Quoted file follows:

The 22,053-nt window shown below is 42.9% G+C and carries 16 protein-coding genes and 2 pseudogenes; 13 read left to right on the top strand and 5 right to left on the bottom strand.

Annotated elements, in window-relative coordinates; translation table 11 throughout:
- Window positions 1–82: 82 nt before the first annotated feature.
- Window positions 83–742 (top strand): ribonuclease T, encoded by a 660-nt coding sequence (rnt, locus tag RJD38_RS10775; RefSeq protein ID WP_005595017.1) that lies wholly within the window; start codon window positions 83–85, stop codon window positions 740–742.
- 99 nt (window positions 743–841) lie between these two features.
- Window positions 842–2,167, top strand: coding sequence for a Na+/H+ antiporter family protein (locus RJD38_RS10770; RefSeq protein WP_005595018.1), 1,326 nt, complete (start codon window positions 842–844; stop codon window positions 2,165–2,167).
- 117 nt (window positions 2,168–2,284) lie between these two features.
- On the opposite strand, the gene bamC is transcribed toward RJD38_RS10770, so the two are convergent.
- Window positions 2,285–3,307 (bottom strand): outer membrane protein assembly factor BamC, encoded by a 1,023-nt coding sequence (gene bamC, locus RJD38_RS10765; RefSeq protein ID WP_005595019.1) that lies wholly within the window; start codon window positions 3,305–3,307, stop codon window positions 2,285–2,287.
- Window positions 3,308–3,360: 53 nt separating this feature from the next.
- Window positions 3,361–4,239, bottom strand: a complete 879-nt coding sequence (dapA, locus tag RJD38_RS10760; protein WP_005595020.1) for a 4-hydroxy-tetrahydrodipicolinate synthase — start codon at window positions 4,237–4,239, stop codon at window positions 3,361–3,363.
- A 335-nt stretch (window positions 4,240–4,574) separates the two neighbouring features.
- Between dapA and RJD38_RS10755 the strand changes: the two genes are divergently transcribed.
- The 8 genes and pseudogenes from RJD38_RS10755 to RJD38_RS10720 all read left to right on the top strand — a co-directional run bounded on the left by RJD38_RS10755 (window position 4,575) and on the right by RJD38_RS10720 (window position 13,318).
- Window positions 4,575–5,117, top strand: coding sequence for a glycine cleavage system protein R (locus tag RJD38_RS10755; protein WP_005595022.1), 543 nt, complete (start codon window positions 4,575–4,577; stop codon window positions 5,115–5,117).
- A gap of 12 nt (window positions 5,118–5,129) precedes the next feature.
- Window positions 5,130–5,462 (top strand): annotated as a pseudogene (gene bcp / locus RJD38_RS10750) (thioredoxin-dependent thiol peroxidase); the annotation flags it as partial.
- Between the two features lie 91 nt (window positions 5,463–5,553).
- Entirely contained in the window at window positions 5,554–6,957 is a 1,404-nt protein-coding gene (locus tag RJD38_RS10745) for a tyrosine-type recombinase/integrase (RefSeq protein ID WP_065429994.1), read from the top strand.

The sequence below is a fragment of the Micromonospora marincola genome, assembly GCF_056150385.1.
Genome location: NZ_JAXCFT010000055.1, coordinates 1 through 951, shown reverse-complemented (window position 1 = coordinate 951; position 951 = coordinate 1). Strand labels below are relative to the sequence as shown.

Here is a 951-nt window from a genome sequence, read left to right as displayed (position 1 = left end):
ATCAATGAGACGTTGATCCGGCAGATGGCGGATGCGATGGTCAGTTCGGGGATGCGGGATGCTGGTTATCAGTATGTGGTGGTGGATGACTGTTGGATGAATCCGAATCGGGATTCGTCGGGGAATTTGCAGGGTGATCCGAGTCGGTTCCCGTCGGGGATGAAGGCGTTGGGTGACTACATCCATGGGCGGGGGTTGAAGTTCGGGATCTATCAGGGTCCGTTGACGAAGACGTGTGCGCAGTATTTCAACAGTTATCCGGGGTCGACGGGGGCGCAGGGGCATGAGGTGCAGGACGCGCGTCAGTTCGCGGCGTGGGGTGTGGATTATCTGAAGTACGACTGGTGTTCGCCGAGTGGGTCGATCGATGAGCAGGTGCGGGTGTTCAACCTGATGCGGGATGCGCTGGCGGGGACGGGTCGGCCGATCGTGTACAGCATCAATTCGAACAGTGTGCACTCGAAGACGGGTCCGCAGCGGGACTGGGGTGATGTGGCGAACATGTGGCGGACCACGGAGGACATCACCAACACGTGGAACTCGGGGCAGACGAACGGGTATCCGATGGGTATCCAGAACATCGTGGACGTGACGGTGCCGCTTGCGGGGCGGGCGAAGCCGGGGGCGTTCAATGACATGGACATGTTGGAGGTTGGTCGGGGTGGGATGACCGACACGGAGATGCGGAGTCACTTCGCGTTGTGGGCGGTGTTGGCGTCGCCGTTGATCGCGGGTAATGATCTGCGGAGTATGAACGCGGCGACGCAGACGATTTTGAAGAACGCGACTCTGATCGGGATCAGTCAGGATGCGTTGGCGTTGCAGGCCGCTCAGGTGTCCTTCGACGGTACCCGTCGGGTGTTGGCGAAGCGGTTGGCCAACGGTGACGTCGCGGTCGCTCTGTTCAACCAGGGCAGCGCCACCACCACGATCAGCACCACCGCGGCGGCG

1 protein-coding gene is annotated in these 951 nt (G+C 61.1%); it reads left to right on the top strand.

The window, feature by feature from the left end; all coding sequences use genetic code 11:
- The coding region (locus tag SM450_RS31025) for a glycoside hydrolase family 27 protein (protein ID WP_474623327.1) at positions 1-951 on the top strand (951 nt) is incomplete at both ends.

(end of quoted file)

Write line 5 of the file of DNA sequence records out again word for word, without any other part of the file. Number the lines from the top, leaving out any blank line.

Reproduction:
- 99 nt (window positions 743–841) lie between these two features.